Signs of Pain in Cats
Signs of Pain in Dogs
15 Signs of Pain in Dogs (PDF, American Animal Hospital Association): https://www.aaha.org/globalassets/02-guidelines/pain-management/painmgmt_15signs.pdf
How Do I Know if My Cat Is in Pain? (American Association of Feline Practitioners): https://catfriendly.com/feline-diseases/signs-symptoms/know-cat-pain/
How to Tell if Your Dog Is in Pain (PDF, American Animal Hospital Association): https://www.aaha.org/globalassets/02-guidelines/pain-management/painmanagement_dogs_web.pdf
Photo by Priscilla Du Preez
Laurie Anne Walden, DVM
Seizures can be upsetting to watch but are usually over quickly. A pet that has had a seizure for the first time should see a veterinarian. Seizures that last longer than 5 minutes or that happen in clusters (2 or more seizures in a day) are medical emergencies.
What Is a Seizure?
Seizures are involuntary movements caused by abnormal electrical activity in the brain. How a seizure looks depends on the type of seizure.
Is It a Seizure?
Some other conditions can look like seizures. Heart disease can cause fainting spells that look very similar to seizures. Other nervous system disorders, orthopedic problems, pain responses, trembling, and even extreme itching can mimic seizures.
If your pet has an episode of unusual movement or behavior, you don’t have to decide whether it was a seizure. Take your pet to a veterinarian and be prepared to describe the episode in as much detail as possible. A video can be very helpful. The veterinarian will ask how long the episode lasted, what your pet did (paddling the legs, urinating, etc), and whether your pet had access to toxins or medications before the episode. Your veterinarian will also need to know if your pet has had seizures before and if so, your pet’s age at the first seizure.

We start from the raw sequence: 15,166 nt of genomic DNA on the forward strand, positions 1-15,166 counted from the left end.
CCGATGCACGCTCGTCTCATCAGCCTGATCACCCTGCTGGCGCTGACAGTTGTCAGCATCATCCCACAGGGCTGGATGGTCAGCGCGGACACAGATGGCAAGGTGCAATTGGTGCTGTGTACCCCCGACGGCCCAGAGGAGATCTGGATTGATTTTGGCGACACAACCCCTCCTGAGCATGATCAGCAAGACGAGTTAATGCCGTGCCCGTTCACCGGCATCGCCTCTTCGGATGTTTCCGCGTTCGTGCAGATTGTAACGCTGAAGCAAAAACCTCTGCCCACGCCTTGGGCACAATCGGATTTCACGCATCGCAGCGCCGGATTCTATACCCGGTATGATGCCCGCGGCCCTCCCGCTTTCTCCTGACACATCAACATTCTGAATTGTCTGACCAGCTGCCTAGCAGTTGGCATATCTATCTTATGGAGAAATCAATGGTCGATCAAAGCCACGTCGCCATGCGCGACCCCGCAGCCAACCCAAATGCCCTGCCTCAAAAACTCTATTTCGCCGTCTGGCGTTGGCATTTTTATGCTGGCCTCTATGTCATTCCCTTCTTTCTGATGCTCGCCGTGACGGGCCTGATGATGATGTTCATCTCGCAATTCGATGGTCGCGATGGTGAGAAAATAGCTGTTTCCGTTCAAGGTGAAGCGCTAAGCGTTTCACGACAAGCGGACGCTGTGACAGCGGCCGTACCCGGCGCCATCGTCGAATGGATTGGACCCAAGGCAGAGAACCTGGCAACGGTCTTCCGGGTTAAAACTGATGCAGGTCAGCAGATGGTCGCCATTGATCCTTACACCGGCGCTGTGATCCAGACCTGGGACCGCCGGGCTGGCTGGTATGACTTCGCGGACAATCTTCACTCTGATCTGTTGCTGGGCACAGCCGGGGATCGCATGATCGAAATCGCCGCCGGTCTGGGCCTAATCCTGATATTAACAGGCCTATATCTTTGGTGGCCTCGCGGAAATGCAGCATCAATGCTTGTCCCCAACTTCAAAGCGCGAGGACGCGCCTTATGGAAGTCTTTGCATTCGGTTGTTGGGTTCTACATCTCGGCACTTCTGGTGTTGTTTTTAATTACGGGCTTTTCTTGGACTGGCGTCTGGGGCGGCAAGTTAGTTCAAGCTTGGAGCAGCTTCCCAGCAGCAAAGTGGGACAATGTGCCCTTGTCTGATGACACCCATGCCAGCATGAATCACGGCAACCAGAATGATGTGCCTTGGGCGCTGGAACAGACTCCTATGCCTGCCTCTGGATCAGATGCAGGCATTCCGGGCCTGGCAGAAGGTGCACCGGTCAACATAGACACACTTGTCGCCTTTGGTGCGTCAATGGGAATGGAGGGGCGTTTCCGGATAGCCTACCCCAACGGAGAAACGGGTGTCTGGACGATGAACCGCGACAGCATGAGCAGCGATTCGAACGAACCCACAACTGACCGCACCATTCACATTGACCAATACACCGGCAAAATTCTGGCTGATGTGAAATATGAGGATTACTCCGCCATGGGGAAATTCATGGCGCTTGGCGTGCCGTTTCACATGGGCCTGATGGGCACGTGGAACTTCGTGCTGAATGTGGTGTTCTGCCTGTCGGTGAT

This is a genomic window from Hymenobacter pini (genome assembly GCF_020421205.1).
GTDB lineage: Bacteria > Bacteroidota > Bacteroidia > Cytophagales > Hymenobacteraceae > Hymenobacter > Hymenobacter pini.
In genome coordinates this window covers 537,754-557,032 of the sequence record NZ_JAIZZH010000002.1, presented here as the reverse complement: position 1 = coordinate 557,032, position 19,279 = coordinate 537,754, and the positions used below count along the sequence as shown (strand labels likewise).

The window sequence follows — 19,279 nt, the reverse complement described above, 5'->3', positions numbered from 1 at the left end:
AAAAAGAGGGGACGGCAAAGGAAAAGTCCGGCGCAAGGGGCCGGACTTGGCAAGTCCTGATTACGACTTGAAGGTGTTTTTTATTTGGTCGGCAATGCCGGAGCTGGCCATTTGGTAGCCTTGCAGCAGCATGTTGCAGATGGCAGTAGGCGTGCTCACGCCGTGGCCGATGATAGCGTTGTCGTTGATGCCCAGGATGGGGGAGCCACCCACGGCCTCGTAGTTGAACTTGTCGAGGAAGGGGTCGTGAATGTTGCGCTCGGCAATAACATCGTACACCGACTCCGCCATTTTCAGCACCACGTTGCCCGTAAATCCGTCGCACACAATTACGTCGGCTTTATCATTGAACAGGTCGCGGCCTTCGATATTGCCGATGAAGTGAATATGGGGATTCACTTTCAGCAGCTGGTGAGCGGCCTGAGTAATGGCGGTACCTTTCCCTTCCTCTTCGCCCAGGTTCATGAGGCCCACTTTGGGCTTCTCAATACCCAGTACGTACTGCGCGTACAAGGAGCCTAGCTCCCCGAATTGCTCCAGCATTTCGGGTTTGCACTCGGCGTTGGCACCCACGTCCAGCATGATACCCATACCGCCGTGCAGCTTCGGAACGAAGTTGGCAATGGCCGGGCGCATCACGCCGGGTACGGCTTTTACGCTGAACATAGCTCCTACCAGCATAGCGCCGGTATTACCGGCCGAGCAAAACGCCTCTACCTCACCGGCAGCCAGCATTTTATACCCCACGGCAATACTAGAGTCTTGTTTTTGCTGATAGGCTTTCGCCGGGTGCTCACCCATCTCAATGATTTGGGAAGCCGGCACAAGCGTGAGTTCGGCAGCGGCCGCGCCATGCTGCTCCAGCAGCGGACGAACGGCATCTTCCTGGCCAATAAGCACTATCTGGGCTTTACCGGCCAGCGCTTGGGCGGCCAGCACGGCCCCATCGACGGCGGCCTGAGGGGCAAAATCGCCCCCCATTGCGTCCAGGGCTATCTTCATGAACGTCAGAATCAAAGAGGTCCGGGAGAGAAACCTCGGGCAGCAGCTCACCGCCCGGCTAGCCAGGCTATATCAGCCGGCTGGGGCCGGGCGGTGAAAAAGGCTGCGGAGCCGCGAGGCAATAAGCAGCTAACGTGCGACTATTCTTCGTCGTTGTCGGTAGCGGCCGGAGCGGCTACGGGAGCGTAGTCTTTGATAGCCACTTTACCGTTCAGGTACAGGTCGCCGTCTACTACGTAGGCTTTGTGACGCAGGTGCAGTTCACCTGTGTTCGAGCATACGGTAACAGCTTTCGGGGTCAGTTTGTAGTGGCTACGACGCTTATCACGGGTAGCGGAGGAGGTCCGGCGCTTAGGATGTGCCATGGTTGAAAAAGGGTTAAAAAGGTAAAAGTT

A true seizure is followed by a period of disorientation or other unusual behavior. Watch for this phase and tell your veterinarian if you see it. True seizures also begin with an aura phase (nervousness, seeking attention), but pet owners don’t often witness this phase.
Causes of Seizures
The many possible causes of seizures can be classified as things outside the brain (problems elsewhere in the body that affect brain function), things inside the brain (structural problems with the brain itself), or epilepsy.
Primary epilepsy is the most common diagnosis in dogs that start having seizures between the ages of about 6 months and 6 years. It is genetic in some breeds but can happen in dogs of any breed. Primary epilepsy is uncommon in cats. Dogs with primary epilepsy seem normal between seizures. Not being normal between seizures could be a sign that the seizure is caused by something else.
Veterinarians perform diagnostic tests to look for the cause of the seizure and rule out other conditions that mimic seizures. Primary epilepsy is diagnosed by not finding another cause for the seizure. Your veterinarian might recommend referring your pet to a veterinary neurologist.
What to Do if Your Pet Has a Seizure
Treatment depends on the cause of the seizure. Dogs with epilepsy generally have repeat seizures, and the choice of medication depends on the frequency and severity of the seizures. Epilepsy is a lifelong condition that can be managed but can’t be cured, so dogs with epilepsy usually need medication for life. Whatever the cause of the seizure, work in partnership with your veterinarian to develop your pet’s treatment plan. Anticonvulsant medication has specific dosage requirements, so don’t change the dose or timing of your pet’s medication without consulting your veterinarian.
Photo by Anne Dudek
Laurie Anne Walden, DVM
Cats need to scratch objects. Scratching is normal for cats, and even declawed cats engage in this instinctive behavior. You can’t train your cat not to scratch, and it wouldn’t be humane to try. But there are ways to direct your cat’s scratching so she’ll scratch more where you want her to and less where you don’t.
Why Cats Scratch